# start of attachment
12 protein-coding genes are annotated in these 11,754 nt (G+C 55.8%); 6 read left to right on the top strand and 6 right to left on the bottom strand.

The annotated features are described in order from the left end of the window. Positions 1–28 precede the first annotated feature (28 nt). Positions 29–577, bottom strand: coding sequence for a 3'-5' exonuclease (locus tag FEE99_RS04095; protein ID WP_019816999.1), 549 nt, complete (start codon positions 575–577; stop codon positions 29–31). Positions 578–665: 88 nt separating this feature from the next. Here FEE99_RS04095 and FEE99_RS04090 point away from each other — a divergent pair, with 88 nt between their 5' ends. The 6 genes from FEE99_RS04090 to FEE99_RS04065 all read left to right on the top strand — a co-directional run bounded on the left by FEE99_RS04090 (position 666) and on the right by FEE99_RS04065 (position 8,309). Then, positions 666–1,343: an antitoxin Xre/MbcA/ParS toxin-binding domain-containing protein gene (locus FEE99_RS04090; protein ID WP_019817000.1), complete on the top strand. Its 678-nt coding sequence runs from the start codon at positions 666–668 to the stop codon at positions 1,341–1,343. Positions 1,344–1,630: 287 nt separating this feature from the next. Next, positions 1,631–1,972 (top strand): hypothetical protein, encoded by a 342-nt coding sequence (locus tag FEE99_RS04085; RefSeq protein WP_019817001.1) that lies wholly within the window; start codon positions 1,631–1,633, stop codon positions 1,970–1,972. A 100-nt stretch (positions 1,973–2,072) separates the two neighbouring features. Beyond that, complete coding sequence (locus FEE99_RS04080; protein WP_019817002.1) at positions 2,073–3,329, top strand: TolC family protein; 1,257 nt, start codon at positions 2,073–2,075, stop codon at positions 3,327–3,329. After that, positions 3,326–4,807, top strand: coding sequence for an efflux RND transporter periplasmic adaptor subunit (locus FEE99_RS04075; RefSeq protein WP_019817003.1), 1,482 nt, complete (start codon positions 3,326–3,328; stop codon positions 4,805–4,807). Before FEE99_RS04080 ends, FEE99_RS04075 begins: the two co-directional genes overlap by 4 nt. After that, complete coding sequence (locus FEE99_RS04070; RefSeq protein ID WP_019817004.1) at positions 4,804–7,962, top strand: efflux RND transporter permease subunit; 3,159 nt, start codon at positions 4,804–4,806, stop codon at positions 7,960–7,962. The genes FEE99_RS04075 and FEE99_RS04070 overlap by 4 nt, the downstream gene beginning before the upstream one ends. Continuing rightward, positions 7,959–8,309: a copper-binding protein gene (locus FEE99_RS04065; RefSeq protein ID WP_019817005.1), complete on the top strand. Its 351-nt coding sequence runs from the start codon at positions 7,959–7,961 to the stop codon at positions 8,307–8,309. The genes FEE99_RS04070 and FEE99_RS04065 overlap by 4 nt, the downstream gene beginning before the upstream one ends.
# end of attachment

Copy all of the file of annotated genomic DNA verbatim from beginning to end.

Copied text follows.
12 protein-coding genes are annotated in these 11,754 nt (G+C 55.8%); 6 read left to right on the top strand and 6 right to left on the bottom strand.

The annotated features are described in order from the left end of the window. Positions 1–28 precede the first annotated feature (28 nt). Positions 29–577, bottom strand: coding sequence for a 3'-5' exonuclease (locus tag FEE99_RS04095; protein ID WP_019816999.1), 549 nt, complete (start codon positions 575–577; stop codon positions 29–31). Positions 578–665: 88 nt separating this feature from the next. Here FEE99_RS04095 and FEE99_RS04090 point away from each other — a divergent pair, with 88 nt between their 5' ends. The 6 genes from FEE99_RS04090 to FEE99_RS04065 all read left to right on the top strand — a co-directional run bounded on the left by FEE99_RS04090 (position 666) and on the right by FEE99_RS04065 (position 8,309). Then, positions 666–1,343: an antitoxin Xre/MbcA/ParS toxin-binding domain-containing protein gene (locus FEE99_RS04090; protein ID WP_019817000.1), complete on the top strand. Its 678-nt coding sequence runs from the start codon at positions 666–668 to the stop codon at positions 1,341–1,343. Positions 1,344–1,630: 287 nt separating this feature from the next. Next, positions 1,631–1,972 (top strand): hypothetical protein, encoded by a 342-nt coding sequence (locus tag FEE99_RS04085; RefSeq protein WP_019817001.1) that lies wholly within the window; start codon positions 1,631–1,633, stop codon positions 1,970–1,972. A 100-nt stretch (positions 1,973–2,072) separates the two neighbouring features. Beyond that, complete coding sequence (locus FEE99_RS04080; protein WP_019817002.1) at positions 2,073–3,329, top strand: TolC family protein; 1,257 nt, start codon at positions 2,073–2,075, stop codon at positions 3,327–3,329. After that, positions 3,326–4,807, top strand: coding sequence for an efflux RND transporter periplasmic adaptor subunit (locus FEE99_RS04075; RefSeq protein WP_019817003.1), 1,482 nt, complete (start codon positions 3,326–3,328; stop codon positions 4,805–4,807). Before FEE99_RS04080 ends, FEE99_RS04075 begins: the two co-directional genes overlap by 4 nt. After that, complete coding sequence (locus FEE99_RS04070; RefSeq protein ID WP_019817004.1) at positions 4,804–7,962, top strand: efflux RND transporter permease subunit; 3,159 nt, start codon at positions 4,804–4,806, stop codon at positions 7,960–7,962. The genes FEE99_RS04075 and FEE99_RS04070 overlap by 4 nt, the downstream gene beginning before the upstream one ends. Continuing rightward, positions 7,959–8,309: a copper-binding protein gene (locus FEE99_RS04065; RefSeq protein ID WP_019817005.1), complete on the top strand. Its 351-nt coding sequence runs from the start codon at positions 7,959–7,961 to the stop codon at positions 8,307–8,309. The genes FEE99_RS04070 and FEE99_RS04065 overlap by 4 nt, the downstream gene beginning before the upstream one ends.